In the first part of introducing Staircase to Staircase we explored the challenges the social system faces when providing assistance for the most vulnerable, marginalized groups, and discovered the principles the model used when planning their method. But how does it happen in practice?
The story takes place in Aarhus, Denmark, in a special neighbourhood: Gellerup. The area has been known for its high crime rate and social problems: in 2014 the population of the Gellerupparken district fulfilled all 5 criteria for the ghetto list: 80% were either migrants or descendants of migrants from non-Western countries, 52.3% were unemployed, 4.76% had criminal records. Of the 30-59 year-olds, 57.1% had only primary education.
The criteria for being included in the project target group was that one of the parents should be unemployed for at least a year: they listed 300 families, with the average unemployment rate being 9 years. In this pilot 62 families could participate, so there was also a control group proving the effectiveness of the method. These families were not only unemployed but had several different problems, health issues, social problems, a third of the families did not speak danish at all.
On the other side of the project were the employees of the municipality: they hired an interprofessional team including job consultants, family advisors, pedagogues, pediatric psychologists, activity and cultural consultants and health consultants. These fields usually work separately in their own institutions, but in this project they had to work together as one team. The team also moved to the neighbourhood: a social center was set up in Gellerup.
And then the Staircase to Staircase part of the project began: the team members started knocking on doors, going staircase to staircase, asking the families to be involved in the project one-by-one, personally. They had a lot of trust issues in the beginning: it is easy to see why it is hard to believe that employees of the municipalities are knocking on the door, offering help with everything they can.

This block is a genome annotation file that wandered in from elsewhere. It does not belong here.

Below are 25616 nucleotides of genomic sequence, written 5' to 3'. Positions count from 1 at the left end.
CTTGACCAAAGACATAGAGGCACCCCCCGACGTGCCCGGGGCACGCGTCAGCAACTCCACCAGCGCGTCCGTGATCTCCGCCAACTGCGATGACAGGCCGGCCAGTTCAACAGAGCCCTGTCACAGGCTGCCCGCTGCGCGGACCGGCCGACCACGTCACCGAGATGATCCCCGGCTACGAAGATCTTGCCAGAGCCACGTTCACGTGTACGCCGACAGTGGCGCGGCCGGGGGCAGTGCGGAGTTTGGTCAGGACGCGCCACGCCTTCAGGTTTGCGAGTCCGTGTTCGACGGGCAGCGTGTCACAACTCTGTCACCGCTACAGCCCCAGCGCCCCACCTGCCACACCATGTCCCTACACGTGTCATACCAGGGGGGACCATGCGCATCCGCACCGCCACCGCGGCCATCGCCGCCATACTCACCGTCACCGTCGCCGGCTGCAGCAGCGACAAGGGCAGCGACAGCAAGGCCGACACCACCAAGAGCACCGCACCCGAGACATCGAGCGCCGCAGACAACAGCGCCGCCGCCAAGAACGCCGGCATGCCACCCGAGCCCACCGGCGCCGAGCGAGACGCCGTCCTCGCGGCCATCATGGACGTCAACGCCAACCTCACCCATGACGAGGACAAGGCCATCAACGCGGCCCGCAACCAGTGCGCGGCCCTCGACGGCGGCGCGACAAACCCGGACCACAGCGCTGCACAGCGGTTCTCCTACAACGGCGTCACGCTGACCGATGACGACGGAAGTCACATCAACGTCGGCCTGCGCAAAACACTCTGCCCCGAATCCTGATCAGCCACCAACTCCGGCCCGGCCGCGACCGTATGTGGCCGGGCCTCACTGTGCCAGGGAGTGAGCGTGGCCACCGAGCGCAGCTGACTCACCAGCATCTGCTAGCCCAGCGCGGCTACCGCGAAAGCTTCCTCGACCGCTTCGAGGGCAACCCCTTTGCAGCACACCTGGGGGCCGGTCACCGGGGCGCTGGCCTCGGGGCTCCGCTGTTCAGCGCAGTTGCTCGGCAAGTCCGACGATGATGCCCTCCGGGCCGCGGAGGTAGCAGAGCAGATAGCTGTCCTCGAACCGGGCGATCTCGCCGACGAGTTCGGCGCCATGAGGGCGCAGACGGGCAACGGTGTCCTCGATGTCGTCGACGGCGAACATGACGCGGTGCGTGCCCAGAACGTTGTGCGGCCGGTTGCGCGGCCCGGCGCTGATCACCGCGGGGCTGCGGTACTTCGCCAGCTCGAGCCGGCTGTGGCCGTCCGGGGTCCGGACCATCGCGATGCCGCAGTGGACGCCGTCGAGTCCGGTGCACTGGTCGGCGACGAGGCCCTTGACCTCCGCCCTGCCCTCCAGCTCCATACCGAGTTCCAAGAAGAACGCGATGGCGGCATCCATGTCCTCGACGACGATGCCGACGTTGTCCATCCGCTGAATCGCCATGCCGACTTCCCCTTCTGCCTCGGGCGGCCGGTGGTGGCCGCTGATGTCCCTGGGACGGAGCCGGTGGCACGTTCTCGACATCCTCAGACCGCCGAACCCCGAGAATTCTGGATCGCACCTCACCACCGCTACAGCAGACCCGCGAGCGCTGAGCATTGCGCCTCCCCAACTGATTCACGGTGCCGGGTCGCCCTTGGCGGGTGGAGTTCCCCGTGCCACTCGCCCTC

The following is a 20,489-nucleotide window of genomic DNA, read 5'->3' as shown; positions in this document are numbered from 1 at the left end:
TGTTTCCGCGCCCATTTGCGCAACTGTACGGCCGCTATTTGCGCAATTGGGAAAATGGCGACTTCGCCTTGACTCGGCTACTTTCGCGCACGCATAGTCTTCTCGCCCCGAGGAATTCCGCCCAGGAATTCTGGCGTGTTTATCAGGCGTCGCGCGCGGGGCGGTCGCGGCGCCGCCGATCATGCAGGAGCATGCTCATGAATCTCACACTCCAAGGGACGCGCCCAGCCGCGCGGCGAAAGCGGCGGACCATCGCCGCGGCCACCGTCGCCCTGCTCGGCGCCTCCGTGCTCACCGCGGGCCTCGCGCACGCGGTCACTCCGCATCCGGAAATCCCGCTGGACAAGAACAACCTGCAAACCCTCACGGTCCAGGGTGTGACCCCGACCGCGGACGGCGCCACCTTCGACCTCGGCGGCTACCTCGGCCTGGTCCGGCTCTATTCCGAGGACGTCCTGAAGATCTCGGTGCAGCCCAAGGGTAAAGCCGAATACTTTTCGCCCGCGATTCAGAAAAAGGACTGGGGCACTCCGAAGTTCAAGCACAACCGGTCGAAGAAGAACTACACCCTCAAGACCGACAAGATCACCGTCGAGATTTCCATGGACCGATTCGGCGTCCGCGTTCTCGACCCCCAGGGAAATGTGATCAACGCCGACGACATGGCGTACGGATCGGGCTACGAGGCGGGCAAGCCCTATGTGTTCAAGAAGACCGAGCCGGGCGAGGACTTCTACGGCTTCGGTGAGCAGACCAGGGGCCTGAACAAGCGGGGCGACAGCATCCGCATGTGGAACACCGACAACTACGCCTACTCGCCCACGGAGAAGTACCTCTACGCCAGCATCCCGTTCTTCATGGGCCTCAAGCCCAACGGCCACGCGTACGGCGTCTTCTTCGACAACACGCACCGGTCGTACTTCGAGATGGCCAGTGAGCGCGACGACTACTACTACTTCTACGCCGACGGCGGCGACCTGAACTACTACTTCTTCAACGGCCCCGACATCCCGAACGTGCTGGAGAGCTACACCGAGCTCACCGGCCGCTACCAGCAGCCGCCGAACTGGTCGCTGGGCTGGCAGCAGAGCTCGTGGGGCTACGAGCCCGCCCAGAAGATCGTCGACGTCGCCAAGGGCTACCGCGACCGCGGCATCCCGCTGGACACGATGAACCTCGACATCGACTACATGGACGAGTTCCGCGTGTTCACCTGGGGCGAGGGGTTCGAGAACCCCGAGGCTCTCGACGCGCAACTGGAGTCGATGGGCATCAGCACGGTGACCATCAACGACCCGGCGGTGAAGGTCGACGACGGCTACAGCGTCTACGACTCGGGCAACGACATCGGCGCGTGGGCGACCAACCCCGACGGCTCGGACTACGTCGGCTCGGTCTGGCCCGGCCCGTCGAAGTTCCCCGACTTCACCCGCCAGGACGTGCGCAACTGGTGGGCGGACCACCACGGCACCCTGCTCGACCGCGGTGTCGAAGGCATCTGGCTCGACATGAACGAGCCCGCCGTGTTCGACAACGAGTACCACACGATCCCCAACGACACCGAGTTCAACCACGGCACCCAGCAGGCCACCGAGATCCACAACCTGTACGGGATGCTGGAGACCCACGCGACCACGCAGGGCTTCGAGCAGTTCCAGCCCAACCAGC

Each family had two primary contacts of the team members, and started to build a relationship with them.
They could start working together: defining with the family what they need help with first, coming up with a plan to solve their issues. The contacts of the families could work with their team to get help on matters that are not their expertise, the interprofessional team could cover most of the issues, and they also had contact with experts from other institutions. Following the job first approach they put a lot of effort in finding the right job for the participants: it does take a lot of effort, usually 3 jobs until they find the one where the participarts actually stay, that can make the project truly sustainable.
The project is going on now for 4,5 years, let’s see some numbers on the results so far:
• 33 adults have had a fulltime job or education. Right now, 25.
• 32 adults have had a part time job. Right now, 16
• 24 adults are in supported jobs (Flex job).
• 13 adults has been granted early retirement
• 49 youngsters have had a job beside school. Right now, 40.
• In 32 families, we’re helping with different difficulties regarding
the children – concerning 58 children.
• A lot of children has started free-time activities – e.g., football
• 36 adults has been engaged in health activities – 70 different activities